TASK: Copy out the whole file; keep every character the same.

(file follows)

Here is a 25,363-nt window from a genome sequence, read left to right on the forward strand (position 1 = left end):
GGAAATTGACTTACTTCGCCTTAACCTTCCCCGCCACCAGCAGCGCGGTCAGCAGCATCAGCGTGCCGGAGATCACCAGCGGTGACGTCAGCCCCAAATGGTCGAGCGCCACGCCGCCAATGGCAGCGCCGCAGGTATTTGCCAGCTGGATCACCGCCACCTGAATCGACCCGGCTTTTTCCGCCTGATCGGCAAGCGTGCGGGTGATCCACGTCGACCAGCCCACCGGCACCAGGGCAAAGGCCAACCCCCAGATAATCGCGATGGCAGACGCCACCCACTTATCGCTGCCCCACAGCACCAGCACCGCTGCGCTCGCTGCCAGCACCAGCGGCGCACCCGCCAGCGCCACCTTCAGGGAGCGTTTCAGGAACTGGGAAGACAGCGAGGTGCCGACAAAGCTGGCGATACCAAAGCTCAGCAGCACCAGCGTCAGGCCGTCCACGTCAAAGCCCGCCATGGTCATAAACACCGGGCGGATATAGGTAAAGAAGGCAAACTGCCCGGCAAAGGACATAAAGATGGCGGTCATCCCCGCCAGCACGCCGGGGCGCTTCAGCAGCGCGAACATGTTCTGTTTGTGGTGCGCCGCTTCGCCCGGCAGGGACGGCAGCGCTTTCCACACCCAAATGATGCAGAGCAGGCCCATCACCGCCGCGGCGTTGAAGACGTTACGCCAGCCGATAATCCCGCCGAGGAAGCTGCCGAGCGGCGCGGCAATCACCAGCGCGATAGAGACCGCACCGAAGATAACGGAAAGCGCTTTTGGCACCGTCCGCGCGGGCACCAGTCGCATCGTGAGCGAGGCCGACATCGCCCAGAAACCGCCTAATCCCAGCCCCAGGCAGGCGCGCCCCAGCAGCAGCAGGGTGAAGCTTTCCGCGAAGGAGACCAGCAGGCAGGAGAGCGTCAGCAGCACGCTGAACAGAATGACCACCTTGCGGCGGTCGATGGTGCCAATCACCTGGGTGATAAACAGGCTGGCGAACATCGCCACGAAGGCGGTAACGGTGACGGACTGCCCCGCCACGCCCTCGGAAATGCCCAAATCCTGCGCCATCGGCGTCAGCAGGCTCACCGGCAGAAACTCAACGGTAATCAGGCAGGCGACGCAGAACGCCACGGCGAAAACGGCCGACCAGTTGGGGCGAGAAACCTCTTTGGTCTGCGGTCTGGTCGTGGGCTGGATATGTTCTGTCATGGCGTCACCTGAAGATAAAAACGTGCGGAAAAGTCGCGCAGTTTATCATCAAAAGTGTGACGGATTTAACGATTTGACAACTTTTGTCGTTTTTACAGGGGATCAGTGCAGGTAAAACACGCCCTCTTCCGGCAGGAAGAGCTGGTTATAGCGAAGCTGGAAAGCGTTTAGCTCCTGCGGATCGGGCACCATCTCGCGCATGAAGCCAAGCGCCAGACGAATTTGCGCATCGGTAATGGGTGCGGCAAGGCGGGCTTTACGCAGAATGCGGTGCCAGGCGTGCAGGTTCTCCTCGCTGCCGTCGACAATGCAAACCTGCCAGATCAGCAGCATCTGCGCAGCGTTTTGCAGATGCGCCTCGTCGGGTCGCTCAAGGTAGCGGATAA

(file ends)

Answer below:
Here is a 25,363-nt window from a genome sequence, read left to right on the forward strand (position 1 = left end):
GGAAATTGACTTACTTCGCCTTAACCTTCCCCGCCACCAGCAGCGCGGTCAGCAGCATCAGCGTGCCGGAGATCACCAGCGGTGACGTCAGCCCCAAATGGTCGAGCGCCACGCCGCCAATGGCAGCGCCGCAGGTATTTGCCAGCTGGATCACCGCCACCTGAATCGACCCGGCTTTTTCCGCCTGATCGGCAAGCGTGCGGGTGATCCACGTCGACCAGCCCACCGGCACCAGGGCAAAGGCCAACCCCCAGATAATCGCGATGGCAGACGCCACCCACTTATCGCTGCCCCACAGCACCAGCACCGCTGCGCTCGCTGCCAGCACCAGCGGCGCACCCGCCAGCGCCACCTTCAGGGAGCGTTTCAGGAACTGGGAAGACAGCGAGGTGCCGACAAAGCTGGCGATACCAAAGCTCAGCAGCACCAGCGTCAGGCCGTCCACGTCAAAGCCCGCCATGGTCATAAACACCGGGCGGATATAGGTAAAGAAGGCAAACTGCCCGGCAAAGGACATAAAGATGGCGGTCATCCCCGCCAGCACGCCGGGGCGCTTCAGCAGCGCGAACATGTTCTGTTTGTGGTGCGCCGCTTCGCCCGGCAGGGACGGCAGCGCTTTCCACACCCAAATGATGCAGAGCAGGCCCATCACCGCCGCGGCGTTGAAGACGTTACGCCAGCCGATAATCCCGCCGAGGAAGCTGCCGAGCGGCGCGGCAATCACCAGCGCGATAGAGACCGCACCGAAGATAACGGAAAGCGCTTTTGGCACCGTCCGCGCGGGCACCAGTCGCATCGTGAGCGAGGCCGACATCGCCCAGAAACCGCCTAATCCCAGCCCCAGGCAGGCGCGCCCCAGCAGCAGCAGGGTGAAGCTTTCCGCGAAGGAGACCAGCAGGCAGGAGAGCGTCAGCAGCACGCTGAACAGAATGACCACCTTGCGGCGGTCGATGGTGCCAATCACCTGGGTGATAAACAGGCTGGCGAACATCGCCACGAAGGCGGTAACGGTGACGGACTGCCCCGCCACGCCCTCGGAAATGCCCAAATCCTGCGCCATCGGCGTCAGCAGGCTCACCGGCAGAAACTCAACGGTAATCAGGCAGGCGACGCAGAACGCCACGGCGAAAACGGCCGACCAGTTGGGGCGAGAAACCTCTTTGGTCTGCGGTCTGGTCGTGGGCTGGATATGTTCTGTCATGGCGTCACCTGAAGATAAAAACGTGCGGAAAAGTCGCGCAGTTTATCATCAAAAGTGTGACGGATTTAACGATTTGACAACTTTTGTCGTTTTTACAGGGGATCAGTGCAGGTAAAACACGCCCTCTTCCGGCAGGAAGAGCTGGTTATAGCGAAGCTGGAAAGCGTTTAGCTCCTGCGGATCGGGCACCATCTCGCGCATGAAGCCAAGCGCCAGACGAATTTGCGCATCGGTAATGGGTGCGGCAAGGCGGGCTTTACGCAGAATGCGGTGCCAGGCGTGCAGGTTCTCCTCGCTGCCGTCGACAATGCAAACCTGCCAGATCAGCAGCATCTGCGCAGCGTTTTGCAGATGCGCCTCGTCGGGTCGCTCAAGGTAGCGGATAA